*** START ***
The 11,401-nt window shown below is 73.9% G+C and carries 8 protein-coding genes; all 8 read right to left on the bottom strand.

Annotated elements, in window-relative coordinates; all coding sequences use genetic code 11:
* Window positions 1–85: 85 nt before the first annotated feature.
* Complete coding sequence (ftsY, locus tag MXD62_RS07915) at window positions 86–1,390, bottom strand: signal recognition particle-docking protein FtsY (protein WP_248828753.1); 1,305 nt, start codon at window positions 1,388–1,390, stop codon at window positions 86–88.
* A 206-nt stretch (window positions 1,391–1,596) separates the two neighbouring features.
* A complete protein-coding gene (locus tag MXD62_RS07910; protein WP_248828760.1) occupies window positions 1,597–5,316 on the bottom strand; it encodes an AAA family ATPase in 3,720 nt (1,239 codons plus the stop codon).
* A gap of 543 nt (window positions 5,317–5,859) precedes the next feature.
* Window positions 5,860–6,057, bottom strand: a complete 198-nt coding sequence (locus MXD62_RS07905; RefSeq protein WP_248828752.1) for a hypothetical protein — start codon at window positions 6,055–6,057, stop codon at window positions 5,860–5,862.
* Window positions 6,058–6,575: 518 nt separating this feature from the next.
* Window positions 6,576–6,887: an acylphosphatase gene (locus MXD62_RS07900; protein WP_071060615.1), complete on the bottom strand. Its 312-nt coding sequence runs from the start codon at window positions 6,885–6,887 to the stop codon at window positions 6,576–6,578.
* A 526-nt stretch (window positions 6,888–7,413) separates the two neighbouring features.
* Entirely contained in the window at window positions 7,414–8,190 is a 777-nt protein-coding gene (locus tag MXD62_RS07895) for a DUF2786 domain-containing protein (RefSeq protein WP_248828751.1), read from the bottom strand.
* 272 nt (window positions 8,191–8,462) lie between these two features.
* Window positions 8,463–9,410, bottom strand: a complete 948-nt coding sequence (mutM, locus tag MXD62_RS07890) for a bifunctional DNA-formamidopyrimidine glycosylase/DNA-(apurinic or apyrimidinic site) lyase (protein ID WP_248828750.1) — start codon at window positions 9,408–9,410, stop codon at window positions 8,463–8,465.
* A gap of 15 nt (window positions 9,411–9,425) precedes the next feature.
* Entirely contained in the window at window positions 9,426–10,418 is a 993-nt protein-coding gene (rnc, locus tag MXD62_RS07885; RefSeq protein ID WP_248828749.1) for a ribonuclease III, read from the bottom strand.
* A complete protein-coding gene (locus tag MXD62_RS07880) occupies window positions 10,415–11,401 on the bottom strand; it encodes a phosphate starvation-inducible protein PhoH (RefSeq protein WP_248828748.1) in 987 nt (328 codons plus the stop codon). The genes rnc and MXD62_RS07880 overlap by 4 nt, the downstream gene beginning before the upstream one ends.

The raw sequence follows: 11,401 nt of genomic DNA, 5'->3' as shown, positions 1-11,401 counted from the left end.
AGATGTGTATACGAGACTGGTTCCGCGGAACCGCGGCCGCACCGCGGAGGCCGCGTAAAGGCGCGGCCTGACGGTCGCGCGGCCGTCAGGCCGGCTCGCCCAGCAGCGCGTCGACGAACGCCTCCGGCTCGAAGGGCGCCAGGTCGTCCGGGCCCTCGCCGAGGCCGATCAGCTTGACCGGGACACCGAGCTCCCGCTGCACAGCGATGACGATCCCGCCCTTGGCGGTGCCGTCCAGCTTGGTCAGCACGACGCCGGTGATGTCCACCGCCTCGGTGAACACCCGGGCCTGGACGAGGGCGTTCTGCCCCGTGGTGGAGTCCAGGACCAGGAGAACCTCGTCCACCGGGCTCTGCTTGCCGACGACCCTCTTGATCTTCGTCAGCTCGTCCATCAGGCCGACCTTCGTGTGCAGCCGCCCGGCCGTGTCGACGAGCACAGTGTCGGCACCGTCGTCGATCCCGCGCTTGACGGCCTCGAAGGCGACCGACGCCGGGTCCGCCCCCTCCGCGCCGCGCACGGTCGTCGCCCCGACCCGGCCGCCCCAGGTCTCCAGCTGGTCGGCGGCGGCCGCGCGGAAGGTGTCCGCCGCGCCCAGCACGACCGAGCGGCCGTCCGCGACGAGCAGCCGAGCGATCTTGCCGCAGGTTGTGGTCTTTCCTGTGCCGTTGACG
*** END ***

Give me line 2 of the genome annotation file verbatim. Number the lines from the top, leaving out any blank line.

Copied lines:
Annotated elements, in window-relative coordinates; all coding sequences use genetic code 11: